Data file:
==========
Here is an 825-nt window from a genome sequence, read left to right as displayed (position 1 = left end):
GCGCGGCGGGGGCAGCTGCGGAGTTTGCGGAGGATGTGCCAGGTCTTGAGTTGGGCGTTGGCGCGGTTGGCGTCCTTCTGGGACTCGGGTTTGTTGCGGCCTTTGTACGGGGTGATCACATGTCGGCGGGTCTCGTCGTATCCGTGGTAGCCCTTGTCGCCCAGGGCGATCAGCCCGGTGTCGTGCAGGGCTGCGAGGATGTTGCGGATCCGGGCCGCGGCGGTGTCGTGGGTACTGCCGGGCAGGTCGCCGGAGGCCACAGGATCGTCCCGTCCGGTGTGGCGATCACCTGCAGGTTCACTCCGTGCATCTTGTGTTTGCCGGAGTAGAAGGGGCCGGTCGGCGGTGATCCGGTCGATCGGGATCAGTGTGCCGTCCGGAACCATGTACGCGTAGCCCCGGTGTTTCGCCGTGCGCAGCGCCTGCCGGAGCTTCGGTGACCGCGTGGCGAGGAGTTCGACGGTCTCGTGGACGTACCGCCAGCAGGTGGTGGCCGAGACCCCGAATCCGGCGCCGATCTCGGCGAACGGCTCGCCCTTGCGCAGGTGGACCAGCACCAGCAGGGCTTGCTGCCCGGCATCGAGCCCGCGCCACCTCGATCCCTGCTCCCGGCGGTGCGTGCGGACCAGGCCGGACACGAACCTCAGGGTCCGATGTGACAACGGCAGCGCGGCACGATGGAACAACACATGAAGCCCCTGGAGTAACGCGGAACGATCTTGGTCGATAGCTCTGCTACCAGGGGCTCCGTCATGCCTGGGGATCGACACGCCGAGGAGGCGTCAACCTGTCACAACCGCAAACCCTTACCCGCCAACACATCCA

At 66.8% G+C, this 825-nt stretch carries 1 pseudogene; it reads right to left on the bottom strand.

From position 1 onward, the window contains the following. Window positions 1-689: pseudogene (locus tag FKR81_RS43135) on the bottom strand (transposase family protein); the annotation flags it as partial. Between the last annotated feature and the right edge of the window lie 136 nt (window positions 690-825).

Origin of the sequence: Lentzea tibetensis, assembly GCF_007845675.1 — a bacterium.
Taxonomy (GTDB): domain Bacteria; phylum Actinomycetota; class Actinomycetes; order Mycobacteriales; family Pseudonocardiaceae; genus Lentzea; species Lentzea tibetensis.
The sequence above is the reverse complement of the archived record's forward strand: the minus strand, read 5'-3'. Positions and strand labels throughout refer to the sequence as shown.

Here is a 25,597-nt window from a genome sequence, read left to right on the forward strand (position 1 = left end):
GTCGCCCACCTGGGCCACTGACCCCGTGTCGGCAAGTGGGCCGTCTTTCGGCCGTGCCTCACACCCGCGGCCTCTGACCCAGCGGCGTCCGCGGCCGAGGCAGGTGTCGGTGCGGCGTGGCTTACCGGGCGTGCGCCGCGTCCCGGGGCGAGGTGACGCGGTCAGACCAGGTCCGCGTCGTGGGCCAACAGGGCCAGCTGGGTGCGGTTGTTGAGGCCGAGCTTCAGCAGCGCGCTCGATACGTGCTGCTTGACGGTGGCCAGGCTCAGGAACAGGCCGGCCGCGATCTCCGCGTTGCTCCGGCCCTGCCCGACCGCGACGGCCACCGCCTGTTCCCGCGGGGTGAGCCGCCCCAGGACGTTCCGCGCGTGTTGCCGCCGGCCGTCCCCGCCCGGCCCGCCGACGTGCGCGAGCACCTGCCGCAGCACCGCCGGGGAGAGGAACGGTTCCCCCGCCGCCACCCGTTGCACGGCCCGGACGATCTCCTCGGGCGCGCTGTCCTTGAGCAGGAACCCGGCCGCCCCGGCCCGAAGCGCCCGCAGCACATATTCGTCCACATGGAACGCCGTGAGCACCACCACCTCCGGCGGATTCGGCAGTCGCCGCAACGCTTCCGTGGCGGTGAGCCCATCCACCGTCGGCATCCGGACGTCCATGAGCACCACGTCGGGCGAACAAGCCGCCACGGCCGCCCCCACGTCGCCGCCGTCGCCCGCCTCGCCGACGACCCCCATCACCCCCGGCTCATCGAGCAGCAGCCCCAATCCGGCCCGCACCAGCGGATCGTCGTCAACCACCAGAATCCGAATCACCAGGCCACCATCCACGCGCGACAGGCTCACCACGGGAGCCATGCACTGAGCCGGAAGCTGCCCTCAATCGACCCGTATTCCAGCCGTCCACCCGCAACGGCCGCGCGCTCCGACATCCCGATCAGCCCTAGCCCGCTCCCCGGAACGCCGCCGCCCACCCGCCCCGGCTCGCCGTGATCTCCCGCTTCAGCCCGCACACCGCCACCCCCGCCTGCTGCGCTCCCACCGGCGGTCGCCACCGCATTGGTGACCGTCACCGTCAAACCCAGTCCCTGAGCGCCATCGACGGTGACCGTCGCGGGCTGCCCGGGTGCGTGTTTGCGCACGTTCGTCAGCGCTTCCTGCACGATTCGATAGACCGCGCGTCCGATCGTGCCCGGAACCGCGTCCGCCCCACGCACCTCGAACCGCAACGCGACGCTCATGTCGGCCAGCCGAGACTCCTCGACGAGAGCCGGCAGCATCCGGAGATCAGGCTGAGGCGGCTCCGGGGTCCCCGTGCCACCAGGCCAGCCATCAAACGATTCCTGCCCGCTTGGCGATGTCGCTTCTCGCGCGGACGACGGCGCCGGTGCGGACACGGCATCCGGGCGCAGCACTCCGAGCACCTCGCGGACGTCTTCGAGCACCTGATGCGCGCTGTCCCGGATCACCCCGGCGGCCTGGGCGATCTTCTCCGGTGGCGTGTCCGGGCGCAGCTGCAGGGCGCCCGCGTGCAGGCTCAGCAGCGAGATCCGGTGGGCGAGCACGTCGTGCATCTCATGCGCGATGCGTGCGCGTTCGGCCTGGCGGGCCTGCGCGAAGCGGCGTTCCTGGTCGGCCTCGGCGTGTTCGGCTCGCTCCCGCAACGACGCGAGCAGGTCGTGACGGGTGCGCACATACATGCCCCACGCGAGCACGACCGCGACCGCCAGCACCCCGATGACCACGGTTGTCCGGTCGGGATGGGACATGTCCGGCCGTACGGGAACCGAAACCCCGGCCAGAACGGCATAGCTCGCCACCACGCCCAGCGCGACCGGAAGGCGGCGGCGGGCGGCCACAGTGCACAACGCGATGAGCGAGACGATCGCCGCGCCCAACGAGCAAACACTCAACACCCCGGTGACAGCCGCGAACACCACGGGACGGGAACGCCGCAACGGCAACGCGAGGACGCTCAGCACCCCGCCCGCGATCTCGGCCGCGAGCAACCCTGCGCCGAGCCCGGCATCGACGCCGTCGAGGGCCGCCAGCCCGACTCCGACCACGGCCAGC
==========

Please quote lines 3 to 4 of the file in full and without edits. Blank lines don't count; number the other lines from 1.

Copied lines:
At 66.8% G+C, this 825-nt stretch carries 1 pseudogene; it reads right to left on the bottom strand.

From position 1 onward, the window contains the following. Window positions 1-689: pseudogene (locus tag FKR81_RS43135) on the bottom strand (transposase family protein); the annotation flags it as partial. Between the last annotated feature and the right edge of the window lie 136 nt (window positions 690-825).